But Hermesh's most notable brush with vandalism -- and controversy -- came years before the Penticton Public Sculpture Exhibition had even begun.
When he unveiled Frank the Baggage Handler in 2005, the commotion was palpable. Some rejoiced, but others, including the city, complained. And in time, Frank was vandalized numerous times.
Why? Seems the idea of a sculpture depicting a naked, imperfect man was a bit too much to handle. The hullaballoo even extended to Frank's male-specific appendage. It was cruelly broken off.
The fallout made headlines not just locally, but across Canada and the world. But ultimately it wasn't all bad news for the sculptor. He won a lawsuit with the city, and sold Frank to Red Rooster Winery.
Today, Hermesh remains a great believer in the outdoor sculpture concept and Penticton's revolving program. Indeed, he's contemplating jumping back into the upcoming exhibition, saying he's "crazy impressed" with it.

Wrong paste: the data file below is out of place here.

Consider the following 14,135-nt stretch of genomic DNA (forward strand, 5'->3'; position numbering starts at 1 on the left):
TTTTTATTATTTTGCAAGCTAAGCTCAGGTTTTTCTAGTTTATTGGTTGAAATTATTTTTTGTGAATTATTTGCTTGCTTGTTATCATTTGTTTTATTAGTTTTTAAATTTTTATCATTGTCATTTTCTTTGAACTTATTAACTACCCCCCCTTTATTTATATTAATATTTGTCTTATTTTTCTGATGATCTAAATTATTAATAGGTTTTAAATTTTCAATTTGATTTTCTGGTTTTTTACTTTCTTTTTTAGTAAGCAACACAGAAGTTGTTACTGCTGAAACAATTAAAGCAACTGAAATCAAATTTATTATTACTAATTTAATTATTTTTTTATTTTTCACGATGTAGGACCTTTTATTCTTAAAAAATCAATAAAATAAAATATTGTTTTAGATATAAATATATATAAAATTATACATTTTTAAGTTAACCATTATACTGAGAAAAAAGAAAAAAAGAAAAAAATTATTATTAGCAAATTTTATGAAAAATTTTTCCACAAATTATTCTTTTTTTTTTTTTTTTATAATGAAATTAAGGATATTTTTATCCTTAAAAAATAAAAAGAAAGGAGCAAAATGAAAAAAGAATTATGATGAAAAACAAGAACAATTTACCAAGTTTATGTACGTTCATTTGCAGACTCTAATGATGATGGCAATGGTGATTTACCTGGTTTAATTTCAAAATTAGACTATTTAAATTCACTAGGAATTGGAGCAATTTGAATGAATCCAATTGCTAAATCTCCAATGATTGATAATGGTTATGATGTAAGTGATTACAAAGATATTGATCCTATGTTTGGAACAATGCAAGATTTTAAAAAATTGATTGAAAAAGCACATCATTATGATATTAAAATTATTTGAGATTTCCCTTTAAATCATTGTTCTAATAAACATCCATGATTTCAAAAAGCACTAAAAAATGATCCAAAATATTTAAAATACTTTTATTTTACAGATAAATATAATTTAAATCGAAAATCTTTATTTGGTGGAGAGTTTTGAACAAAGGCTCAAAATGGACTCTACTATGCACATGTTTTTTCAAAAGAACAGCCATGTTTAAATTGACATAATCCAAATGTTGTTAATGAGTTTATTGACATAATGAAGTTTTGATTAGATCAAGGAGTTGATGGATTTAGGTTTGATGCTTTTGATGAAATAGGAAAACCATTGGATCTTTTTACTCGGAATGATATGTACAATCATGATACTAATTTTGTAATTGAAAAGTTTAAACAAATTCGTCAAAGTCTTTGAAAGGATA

But if there's one person who knows perhaps better than anyone the power of a well-oiled revolving outdoor sculpture operation, it's Joy Barrett.
Barrett is the executive director of the Castlegar Sculpture Walk, a program that's repeatedly portrayed by sculptors and sculpture facilitators as the industry holy grail.
In Castlegar, they rotate an impressive 30-plus sculptures in and out every single year. They get businesses and residents intrinsically involved. They don’t have the same issues with vandalism. And unlike Penticton, they insure all the pieces they take in.
And in turn the Walk has become one of Castlegar's most popular draws. Artists love it because it's a safe, busy place to show their works. Businesses and the city love it because it creates excitement and undeniably brings people to town. And tourists and art aficionados love it because the streets are a wonderland of outdoor art.
In short, the Sculpture Walk is a destination attraction.
Tomorrow in Part II we look at the people who want to emulate that experience right here in Penticton.